Thabiti is right on this one. And I think it is time that we conservative see the nuance needed in discussing the social gospel.

William H Smith said...

Curt, you lose me here:"The challenges presented to Thabiti's stand seem to forget the historical and culture contextual differences between the times of Jesus and Paul and today's world. This neglecting of context usually leads one to apply the regulative principle not just to worship, but to all of life. And yet, we don't see that regulative principle being applied to life in such parables as the Good Samaritan."

1. What does "historical and cultural contextual differences" mean? And, whatever you mean by that statement was are the differences and how do they affect the way we read the Bible and apply it to ourselves and situations?

2. I am really confused when you say that "This neglecting of context usually leads one to apply the regulative principle not just to worship, but to all of life." How does this work? What is the dynamic at work? And how does the cause you state lead to the effect you say follows?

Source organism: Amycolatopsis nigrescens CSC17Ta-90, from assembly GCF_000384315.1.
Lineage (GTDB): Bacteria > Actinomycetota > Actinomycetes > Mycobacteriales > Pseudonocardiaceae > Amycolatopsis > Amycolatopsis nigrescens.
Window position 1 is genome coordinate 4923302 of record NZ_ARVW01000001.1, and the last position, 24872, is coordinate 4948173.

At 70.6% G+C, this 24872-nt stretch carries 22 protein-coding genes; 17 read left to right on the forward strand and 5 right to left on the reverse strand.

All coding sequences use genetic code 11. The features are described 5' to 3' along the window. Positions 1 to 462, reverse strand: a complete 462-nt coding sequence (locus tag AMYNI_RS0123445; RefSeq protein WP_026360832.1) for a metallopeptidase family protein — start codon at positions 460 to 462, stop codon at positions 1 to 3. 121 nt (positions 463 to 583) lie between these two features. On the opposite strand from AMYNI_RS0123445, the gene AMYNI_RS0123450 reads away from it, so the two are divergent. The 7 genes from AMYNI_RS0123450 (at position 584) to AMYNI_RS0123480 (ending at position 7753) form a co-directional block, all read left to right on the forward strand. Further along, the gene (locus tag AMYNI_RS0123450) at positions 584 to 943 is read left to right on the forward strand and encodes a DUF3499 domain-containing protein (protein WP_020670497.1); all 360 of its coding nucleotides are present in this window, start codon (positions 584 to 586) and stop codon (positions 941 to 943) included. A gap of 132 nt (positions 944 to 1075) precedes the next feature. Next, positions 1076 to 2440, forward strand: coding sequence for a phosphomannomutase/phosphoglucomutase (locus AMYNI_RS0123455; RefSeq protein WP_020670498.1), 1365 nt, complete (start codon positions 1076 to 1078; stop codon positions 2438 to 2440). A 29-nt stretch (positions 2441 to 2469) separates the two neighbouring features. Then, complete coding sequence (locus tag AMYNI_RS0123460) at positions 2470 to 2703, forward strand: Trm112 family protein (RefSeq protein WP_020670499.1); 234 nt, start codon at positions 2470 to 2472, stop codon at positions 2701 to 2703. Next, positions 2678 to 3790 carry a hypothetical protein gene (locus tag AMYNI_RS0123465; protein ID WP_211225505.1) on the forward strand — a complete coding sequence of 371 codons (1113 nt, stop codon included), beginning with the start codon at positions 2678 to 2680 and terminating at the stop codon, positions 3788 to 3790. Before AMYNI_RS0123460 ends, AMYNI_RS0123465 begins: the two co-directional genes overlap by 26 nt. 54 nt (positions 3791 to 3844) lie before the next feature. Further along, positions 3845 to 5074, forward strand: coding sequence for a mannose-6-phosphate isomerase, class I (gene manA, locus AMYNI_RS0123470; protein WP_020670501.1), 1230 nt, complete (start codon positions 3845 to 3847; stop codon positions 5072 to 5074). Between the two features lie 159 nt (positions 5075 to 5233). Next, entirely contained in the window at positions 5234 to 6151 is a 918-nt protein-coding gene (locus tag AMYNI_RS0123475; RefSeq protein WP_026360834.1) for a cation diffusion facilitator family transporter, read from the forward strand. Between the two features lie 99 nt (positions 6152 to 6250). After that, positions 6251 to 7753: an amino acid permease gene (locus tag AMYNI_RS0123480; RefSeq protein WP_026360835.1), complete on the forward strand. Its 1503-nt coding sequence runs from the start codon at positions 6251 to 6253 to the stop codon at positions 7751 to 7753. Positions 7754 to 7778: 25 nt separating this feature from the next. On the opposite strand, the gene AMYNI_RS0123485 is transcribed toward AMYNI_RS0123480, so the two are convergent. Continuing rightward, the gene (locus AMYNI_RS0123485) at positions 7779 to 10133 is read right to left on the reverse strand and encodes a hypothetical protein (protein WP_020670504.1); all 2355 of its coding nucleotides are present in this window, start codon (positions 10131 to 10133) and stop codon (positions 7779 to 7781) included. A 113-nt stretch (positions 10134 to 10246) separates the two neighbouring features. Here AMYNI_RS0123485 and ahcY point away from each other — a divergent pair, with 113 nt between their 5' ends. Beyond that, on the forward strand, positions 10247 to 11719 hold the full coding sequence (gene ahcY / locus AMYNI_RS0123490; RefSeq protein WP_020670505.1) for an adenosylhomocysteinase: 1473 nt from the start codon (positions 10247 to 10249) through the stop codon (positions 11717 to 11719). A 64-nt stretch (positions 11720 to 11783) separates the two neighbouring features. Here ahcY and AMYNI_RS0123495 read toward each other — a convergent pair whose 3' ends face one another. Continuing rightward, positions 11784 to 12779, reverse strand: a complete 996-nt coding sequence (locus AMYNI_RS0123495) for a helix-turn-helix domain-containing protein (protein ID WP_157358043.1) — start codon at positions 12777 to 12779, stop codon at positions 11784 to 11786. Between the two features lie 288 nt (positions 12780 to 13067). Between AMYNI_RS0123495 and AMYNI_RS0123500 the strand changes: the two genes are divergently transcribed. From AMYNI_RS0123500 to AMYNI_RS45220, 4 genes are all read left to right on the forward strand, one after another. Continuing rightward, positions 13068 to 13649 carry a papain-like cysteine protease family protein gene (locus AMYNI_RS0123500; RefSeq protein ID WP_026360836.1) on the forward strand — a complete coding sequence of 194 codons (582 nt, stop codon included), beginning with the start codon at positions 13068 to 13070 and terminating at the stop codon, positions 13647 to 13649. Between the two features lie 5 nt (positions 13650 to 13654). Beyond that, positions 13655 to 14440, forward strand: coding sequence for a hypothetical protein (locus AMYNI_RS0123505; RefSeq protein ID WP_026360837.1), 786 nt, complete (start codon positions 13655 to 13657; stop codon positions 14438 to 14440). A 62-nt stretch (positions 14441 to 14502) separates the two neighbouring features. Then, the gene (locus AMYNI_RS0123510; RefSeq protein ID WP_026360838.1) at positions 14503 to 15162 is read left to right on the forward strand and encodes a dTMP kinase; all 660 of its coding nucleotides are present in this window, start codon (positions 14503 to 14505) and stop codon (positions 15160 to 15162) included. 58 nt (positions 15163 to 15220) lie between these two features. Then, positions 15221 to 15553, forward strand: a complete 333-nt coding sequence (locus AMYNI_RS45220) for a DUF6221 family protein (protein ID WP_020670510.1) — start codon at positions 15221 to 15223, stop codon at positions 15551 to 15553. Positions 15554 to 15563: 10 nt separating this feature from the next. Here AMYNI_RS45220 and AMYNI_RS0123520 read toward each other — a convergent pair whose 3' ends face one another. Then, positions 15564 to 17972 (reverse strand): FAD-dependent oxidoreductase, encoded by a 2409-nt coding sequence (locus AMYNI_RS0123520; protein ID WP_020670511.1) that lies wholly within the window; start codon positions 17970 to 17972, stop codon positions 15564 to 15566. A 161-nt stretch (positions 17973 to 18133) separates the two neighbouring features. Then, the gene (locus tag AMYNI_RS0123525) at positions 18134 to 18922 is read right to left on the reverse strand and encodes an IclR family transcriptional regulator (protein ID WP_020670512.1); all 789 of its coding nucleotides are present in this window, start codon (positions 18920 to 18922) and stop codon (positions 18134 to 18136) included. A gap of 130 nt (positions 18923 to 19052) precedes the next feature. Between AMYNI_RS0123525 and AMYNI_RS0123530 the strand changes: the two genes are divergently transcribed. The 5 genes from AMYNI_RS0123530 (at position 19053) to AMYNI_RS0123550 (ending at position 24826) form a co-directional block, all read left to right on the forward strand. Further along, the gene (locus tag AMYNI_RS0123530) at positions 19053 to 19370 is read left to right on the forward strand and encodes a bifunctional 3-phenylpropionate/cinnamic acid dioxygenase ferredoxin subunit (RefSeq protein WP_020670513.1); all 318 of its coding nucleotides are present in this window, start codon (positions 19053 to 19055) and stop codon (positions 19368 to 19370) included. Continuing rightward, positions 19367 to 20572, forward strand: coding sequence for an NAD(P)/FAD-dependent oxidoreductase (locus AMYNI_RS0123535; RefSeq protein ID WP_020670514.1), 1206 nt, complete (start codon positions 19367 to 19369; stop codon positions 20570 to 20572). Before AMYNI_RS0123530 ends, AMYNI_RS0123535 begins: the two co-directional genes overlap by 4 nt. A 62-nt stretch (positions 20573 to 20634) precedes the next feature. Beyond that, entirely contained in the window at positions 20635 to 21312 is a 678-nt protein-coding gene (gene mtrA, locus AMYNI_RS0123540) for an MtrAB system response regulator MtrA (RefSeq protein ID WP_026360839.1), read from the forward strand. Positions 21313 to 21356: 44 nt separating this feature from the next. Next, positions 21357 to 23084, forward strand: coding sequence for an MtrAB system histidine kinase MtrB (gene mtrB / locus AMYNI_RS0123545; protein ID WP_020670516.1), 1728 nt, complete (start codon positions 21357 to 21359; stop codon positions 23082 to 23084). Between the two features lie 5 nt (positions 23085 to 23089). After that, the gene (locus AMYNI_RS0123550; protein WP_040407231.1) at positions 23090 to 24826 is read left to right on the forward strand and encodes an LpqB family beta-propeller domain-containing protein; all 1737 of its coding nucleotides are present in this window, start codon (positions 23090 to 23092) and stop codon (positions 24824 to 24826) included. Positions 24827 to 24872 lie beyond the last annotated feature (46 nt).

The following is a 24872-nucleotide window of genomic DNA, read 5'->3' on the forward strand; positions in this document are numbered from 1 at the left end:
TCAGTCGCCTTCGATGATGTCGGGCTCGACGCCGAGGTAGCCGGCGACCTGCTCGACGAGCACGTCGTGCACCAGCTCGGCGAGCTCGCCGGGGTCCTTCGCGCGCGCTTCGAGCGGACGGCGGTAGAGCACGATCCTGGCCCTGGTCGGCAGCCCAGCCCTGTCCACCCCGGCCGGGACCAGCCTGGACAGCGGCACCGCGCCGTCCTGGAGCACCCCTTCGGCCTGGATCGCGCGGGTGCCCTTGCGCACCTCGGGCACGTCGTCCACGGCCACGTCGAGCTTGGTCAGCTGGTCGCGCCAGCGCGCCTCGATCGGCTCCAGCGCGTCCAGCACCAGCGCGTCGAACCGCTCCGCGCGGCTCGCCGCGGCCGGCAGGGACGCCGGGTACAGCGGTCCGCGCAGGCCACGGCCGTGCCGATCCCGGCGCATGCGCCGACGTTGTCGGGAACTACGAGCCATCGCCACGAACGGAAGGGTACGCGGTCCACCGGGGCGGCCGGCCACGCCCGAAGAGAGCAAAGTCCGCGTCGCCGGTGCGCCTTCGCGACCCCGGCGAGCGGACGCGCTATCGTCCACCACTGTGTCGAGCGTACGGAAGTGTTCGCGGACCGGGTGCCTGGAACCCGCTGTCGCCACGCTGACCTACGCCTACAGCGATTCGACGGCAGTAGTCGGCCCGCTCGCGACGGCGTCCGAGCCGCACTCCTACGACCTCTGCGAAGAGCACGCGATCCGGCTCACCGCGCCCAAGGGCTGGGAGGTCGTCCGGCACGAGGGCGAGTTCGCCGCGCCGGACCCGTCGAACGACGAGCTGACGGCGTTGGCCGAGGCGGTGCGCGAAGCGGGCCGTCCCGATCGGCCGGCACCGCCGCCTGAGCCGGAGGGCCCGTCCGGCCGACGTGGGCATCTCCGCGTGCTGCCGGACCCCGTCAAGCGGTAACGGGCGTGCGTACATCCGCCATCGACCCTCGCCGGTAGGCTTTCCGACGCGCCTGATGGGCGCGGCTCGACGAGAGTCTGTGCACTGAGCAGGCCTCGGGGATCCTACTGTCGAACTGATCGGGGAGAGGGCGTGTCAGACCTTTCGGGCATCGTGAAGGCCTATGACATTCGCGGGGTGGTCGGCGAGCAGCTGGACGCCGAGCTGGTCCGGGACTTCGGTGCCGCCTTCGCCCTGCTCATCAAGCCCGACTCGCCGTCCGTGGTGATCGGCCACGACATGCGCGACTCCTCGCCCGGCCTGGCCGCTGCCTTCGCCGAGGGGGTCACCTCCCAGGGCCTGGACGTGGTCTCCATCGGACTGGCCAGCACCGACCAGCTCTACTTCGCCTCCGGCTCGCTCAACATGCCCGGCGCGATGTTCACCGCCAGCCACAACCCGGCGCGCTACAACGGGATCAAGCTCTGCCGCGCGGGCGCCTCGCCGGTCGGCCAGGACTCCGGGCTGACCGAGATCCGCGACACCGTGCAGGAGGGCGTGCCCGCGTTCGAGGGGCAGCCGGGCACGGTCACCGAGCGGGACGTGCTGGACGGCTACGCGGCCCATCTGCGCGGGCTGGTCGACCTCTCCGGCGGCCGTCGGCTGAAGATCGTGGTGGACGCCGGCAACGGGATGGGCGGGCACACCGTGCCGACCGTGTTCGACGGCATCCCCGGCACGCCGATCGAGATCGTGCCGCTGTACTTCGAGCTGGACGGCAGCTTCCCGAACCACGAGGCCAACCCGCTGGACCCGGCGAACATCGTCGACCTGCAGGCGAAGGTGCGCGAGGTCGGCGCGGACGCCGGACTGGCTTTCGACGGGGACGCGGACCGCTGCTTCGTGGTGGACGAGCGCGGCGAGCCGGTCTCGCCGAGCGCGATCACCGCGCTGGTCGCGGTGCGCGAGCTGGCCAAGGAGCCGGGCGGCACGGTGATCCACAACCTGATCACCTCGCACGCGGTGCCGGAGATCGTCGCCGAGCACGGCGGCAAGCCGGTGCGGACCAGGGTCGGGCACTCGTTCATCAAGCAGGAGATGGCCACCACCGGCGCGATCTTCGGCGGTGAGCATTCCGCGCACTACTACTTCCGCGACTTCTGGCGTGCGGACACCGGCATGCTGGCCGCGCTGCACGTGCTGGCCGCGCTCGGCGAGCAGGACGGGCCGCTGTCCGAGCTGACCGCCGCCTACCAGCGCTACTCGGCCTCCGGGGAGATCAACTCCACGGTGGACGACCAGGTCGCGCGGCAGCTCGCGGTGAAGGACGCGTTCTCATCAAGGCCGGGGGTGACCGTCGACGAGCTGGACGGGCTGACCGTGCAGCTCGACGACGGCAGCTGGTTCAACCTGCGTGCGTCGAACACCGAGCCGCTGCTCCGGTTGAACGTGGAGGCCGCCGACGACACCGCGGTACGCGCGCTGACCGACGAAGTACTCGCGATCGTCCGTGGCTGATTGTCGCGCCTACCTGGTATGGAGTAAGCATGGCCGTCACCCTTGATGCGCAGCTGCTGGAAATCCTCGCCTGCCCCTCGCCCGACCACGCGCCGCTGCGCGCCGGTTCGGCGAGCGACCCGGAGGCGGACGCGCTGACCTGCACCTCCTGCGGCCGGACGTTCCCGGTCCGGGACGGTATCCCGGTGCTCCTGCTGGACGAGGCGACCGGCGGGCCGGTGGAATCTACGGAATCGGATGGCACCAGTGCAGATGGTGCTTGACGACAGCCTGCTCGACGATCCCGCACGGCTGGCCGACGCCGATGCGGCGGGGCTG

3.What in the world does the regulative principle have to do with the matter at hand. The regulative principle is the Presbyterian understanding that what may be done in worship is only that commanded in the Bible.

4, On the other hand the doctrine of Christian liberty is the the church may require for belief and behavior only what the Bible requires and forbid only what the Bible forbids.If this is what you are talking about rather than the regulative principle, I am not sure how it relates to the matters at hand.

5.What does any of that have to do with the parable of the Good Sammaritan?

Then you say (see my comments interspersed):

1."How is Thabiti is standing for at least partial justice against the God of justice?

I do not undersand that this sentence means